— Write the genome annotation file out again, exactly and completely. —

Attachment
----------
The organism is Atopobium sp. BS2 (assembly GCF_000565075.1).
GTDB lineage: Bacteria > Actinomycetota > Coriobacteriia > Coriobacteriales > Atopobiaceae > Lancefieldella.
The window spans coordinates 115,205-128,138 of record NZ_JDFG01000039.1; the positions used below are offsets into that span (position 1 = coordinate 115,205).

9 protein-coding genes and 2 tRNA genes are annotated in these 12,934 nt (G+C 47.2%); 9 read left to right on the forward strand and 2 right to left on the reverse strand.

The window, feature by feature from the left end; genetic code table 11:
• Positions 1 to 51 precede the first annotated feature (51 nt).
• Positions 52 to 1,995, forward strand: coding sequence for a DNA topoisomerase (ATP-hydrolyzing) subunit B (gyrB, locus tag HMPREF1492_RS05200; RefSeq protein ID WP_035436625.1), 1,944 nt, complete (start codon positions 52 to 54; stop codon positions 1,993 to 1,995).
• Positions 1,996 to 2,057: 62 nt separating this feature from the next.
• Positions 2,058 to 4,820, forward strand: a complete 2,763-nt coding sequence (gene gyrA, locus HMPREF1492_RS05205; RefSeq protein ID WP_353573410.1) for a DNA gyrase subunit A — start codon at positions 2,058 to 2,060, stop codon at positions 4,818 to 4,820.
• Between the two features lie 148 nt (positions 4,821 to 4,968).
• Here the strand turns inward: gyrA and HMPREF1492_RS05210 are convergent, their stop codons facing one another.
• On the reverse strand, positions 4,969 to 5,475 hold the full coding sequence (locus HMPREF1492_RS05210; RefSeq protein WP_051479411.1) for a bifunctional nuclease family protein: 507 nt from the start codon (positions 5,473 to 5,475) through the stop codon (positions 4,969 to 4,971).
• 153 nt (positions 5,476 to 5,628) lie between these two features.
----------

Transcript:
The organism is Atopobium sp. BS2 (assembly GCF_000565075.1).
GTDB lineage: Bacteria > Actinomycetota > Coriobacteriia > Coriobacteriales > Atopobiaceae > Lancefieldella.
The window spans coordinates 115,205-128,138 of record NZ_JDFG01000039.1; the positions used below are offsets into that span (position 1 = coordinate 115,205).

9 protein-coding genes and 2 tRNA genes are annotated in these 12,934 nt (G+C 47.2%); 9 read left to right on the forward strand and 2 right to left on the reverse strand.

The window, feature by feature from the left end; genetic code table 11:
• Positions 1 to 51 precede the first annotated feature (51 nt).
• Positions 52 to 1,995, forward strand: coding sequence for a DNA topoisomerase (ATP-hydrolyzing) subunit B (gyrB, locus tag HMPREF1492_RS05200; RefSeq protein ID WP_035436625.1), 1,944 nt, complete (start codon positions 52 to 54; stop codon positions 1,993 to 1,995).
• Positions 1,996 to 2,057: 62 nt separating this feature from the next.
• Positions 2,058 to 4,820, forward strand: a complete 2,763-nt coding sequence (gene gyrA, locus HMPREF1492_RS05205; RefSeq protein ID WP_353573410.1) for a DNA gyrase subunit A — start codon at positions 2,058 to 2,060, stop codon at positions 4,818 to 4,820.
• Between the two features lie 148 nt (positions 4,821 to 4,968).
• Here the strand turns inward: gyrA and HMPREF1492_RS05210 are convergent, their stop codons facing one another.
• On the reverse strand, positions 4,969 to 5,475 hold the full coding sequence (locus HMPREF1492_RS05210; RefSeq protein WP_051479411.1) for a bifunctional nuclease family protein: 507 nt from the start codon (positions 5,473 to 5,475) through the stop codon (positions 4,969 to 4,971).
• 153 nt (positions 5,476 to 5,628) lie between these two features.